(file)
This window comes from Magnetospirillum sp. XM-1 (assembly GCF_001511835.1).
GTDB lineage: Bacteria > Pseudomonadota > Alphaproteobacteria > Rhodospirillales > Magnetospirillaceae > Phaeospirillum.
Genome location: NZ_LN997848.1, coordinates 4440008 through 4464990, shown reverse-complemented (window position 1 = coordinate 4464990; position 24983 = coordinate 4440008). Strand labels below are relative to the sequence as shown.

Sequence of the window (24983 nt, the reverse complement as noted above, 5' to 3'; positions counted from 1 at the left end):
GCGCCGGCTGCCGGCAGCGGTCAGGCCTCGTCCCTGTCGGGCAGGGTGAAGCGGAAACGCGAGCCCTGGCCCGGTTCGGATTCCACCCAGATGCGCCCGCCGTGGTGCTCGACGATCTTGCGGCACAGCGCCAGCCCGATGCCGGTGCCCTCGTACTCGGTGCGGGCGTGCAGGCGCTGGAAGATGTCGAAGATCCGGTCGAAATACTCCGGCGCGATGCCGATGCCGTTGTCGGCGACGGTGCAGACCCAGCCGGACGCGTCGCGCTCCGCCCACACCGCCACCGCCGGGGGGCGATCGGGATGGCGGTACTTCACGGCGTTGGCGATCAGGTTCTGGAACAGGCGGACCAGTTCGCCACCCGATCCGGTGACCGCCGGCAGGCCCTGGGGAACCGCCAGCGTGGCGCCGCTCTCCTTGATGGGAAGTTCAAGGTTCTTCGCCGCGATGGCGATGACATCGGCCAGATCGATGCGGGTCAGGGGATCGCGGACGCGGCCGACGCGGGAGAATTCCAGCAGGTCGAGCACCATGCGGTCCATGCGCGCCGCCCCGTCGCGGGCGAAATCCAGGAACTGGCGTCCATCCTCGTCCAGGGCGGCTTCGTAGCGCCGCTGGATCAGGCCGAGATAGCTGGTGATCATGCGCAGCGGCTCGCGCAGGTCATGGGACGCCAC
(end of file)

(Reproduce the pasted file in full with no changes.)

This window comes from Magnetospirillum sp. XM-1 (assembly GCF_001511835.1).
GTDB lineage: Bacteria > Pseudomonadota > Alphaproteobacteria > Rhodospirillales > Magnetospirillaceae > Phaeospirillum.
Genome location: NZ_LN997848.1, coordinates 4440008 through 4464990, shown reverse-complemented (window position 1 = coordinate 4464990; position 24983 = coordinate 4440008). Strand labels below are relative to the sequence as shown.

Sequence of the window (24983 nt, the reverse complement as noted above, 5' to 3'; positions counted from 1 at the left end):
GCGCCGGCTGCCGGCAGCGGTCAGGCCTCGTCCCTGTCGGGCAGGGTGAAGCGGAAACGCGAGCCCTGGCCCGGTTCGGATTCCACCCAGATGCGCCCGCCGTGGTGCTCGACGATCTTGCGGCACAGCGCCAGCCCGATGCCGGTGCCCTCGTACTCGGTGCGGGCGTGCAGGCGCTGGAAGATGTCGAAGATCCGGTCGAAATACTCCGGCGCGATGCCGATGCCGTTGTCGGCGACGGTGCAGACCCAGCCGGACGCGTCGCGCTCCGCCCACACCGCCACCGCCGGGGGGCGATCGGGATGGCGGTACTTCACGGCGTTGGCGATCAGGTTCTGGAACAGGCGGACCAGTTCGCCACCCGATCCGGTGACCGCCGGCAGGCCCTGGGGAACCGCCAGCGTGGCGCCGCTCTCCTTGATGGGAAGTTCAAGGTTCTTCGCCGCGATGGCGATGACATCGGCCAGATCGATGCGGGTCAGGGGATCGCGGACGCGGCCGACGCGGGAGAATTCCAGCAGGTCGAGCACCATGCGGTCCATGCGCGCCGCCCCGTCGCGGGCGAAATCCAGGAACTGGCGTCCATCCTCGTCCAGGGCGGCTTCGTAGCGCCGCTGGATCAGGCCGAGATAGCTGGTGATCATGCGCAGCGGCTCGCGCAGGTCATGGGACGCCAC